On December 8, 2016, Thomas Oden joined the Church Triumphant.
A longtime pillar of Drew University’s seminary, Oden wrote many influential volumes spanning the breadth of Christian thought and practice. He famously had a theological conversion mid-career, and was an active leader at the national level of the United Methodist Church for much of his life. His teaching and writing influenced thousands of United Methodist and other pastors. Oden is perhaps best known as the general editor for the Ancient Christian Commentary series from IVP, a unique resource seeking to help bring the treasures of early Christian writers and preachers to today’s exegetes. I was introduced to Oden by reading his Pastoral Theology while preparing to write ordination papers. His classical, holistic vision of ordained ministry has remained foundational for my own self-understanding as a pastor. I also refer frequently to his encyclopedic three-part systematic theology Classic Christianity.
For those unfamiliar with Dr. Oden’s work, here are a few quotes culled from his many volumes to give you a sense of his intellect and wit.
On the Historical Jesus:
The biblical historical criticism that has pretended to be an objective investigation of the history of Jesus has often turned out to be a highly biased account that imposed the values of nineteenth-and twentieth-century naturalistic reductionism upon the New Testament texts. Jesus Christ has been reduced to human hopes, aspirations, myths, class interests, and social influences.
Modernity demanded that the history of Jesus be submitted to all the canons of interpretation prevailing in alienated modern consciousness. Jesus was refabricated, remade into a political or social or psychological advocate. his words were squeezed, massaged, and reshaped into correspondence with the interpreter’s current viewpoint. (After Modernity, What?, 101)
How odd that it is apparently not God’s purpose to minister day by day to the world by direct revelation. Rather, the surprising fact is that God has chosen to minister to humanity through a scandalously visibly community, the church, and to minister to the church through human agency, by calling ordinary, vulnerable, pride-prone person into the ministry of word and sacrament. However vulnerable ministry may be to wretched distortions and abuses, curiously enough it seems God’s own idea. (Pastoral Theology, 13)
Preaching at the end of the first millennium focused primarily on the text of Scripture as understood by the earlier esteemed tradition of comment, largely converging on those writers that best reflected classic Christian consensual thinking. Preaching at the end of the second millennium has reversed that pattern. It has so forgotten most of these classic comments that they are vexing to find anywhere, and even when located that are often available only in archaic editions and inadequate translations. The preached word in our time has remained largely bereft of previously influential patristic inspiration. Recent scholarship has so focused attention upon post-Enlightenment historical and literary methods that it has left this longing largely unattended and unserviced. (“General Introduction,” Ancient Christian Commentary on Scripture)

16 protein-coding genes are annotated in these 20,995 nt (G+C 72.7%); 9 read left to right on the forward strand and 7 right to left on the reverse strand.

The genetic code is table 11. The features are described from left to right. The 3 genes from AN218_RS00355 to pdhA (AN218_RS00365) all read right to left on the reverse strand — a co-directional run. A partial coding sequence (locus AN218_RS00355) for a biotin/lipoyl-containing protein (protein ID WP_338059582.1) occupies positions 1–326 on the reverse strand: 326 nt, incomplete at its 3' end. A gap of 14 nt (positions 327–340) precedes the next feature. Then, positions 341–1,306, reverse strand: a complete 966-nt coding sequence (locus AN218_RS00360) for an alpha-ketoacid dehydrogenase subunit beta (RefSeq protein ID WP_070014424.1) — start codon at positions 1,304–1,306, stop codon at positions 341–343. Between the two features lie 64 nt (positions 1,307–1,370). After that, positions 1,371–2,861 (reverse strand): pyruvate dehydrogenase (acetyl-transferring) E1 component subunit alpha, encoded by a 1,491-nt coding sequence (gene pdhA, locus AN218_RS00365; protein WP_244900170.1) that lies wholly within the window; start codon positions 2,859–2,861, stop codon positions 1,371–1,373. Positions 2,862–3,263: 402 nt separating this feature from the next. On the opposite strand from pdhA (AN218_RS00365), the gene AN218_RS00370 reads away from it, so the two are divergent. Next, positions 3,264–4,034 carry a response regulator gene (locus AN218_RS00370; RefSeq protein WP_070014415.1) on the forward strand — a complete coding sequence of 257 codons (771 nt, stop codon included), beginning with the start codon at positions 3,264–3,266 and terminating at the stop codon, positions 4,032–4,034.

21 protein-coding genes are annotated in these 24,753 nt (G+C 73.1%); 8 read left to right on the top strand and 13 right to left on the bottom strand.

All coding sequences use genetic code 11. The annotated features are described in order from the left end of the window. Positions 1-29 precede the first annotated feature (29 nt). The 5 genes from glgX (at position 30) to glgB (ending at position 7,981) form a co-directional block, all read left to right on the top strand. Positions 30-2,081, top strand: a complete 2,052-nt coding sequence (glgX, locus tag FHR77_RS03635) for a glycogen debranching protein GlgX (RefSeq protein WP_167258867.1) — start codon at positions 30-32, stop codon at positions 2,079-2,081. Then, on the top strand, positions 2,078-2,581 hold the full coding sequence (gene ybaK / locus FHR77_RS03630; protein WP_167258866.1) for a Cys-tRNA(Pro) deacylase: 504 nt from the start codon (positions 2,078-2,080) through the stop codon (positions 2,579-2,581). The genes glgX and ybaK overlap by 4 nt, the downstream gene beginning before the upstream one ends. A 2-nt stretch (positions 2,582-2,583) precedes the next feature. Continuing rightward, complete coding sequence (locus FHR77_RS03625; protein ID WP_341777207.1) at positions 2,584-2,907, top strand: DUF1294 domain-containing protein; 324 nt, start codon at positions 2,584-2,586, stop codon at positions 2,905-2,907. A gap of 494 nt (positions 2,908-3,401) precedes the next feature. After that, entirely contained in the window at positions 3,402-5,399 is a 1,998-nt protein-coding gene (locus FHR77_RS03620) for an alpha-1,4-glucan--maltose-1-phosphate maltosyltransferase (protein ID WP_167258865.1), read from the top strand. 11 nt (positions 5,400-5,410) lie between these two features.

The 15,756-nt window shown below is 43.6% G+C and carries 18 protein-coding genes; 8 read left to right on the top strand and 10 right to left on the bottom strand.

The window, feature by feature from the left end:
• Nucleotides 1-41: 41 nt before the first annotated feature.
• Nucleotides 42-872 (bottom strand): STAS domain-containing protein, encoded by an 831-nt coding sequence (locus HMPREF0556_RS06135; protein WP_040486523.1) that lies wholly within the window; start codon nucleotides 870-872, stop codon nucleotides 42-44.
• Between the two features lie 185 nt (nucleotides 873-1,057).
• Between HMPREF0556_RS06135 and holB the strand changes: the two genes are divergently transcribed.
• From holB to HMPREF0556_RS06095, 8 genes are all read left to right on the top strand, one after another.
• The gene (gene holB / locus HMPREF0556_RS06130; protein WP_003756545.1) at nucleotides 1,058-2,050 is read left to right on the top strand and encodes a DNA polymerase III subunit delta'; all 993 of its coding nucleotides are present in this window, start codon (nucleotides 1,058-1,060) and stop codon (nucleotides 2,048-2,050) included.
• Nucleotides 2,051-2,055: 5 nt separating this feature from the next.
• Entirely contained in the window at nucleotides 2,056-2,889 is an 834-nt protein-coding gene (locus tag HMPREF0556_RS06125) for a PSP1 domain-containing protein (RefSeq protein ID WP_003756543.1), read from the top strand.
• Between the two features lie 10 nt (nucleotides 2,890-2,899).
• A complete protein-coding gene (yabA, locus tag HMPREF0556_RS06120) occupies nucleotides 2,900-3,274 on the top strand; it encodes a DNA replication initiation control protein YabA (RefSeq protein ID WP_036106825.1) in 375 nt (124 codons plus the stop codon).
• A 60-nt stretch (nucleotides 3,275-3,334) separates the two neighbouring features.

On His Legacy (Describing the dream he once had where his epitaph read, “He made no new contribution to theology.”):
In my dream I was extremely pleased, for I realized I was learning what Irenaeus meant when he warned us not to invent new doctrine. This was a great discovery for me. All my education up to this point had taught me that I must be compulsively creative. If I was to be a good theologian I had to go out and do something nobody else ever had done. The dream somehow said to me that this is not my responsibility, that my calling as a theologian could be fulfilled through obedience to apostolic tradition.” (From this Christianity Today article)
Oden’s influence will live on in the church and in countless Christians whose lives and ministries have benefitted from his work. Well done, good and faithful servant. I look forward to conversing with you and other Doctors of the Church in that Kingdom not made with hands, illumined only by the light emanating solely from the Lamb’s throne.
O God, whose mercies cannot be numbered: Accept our
prayers on behalf of your servant Thomas, and grant him an
entrance into the land of light and joy, in the fellowship of
your saints; through Jesus Christ our Lord, who lives and
reigns with you and the Holy Spirit, one God, now and for
(Book of Common Prayer)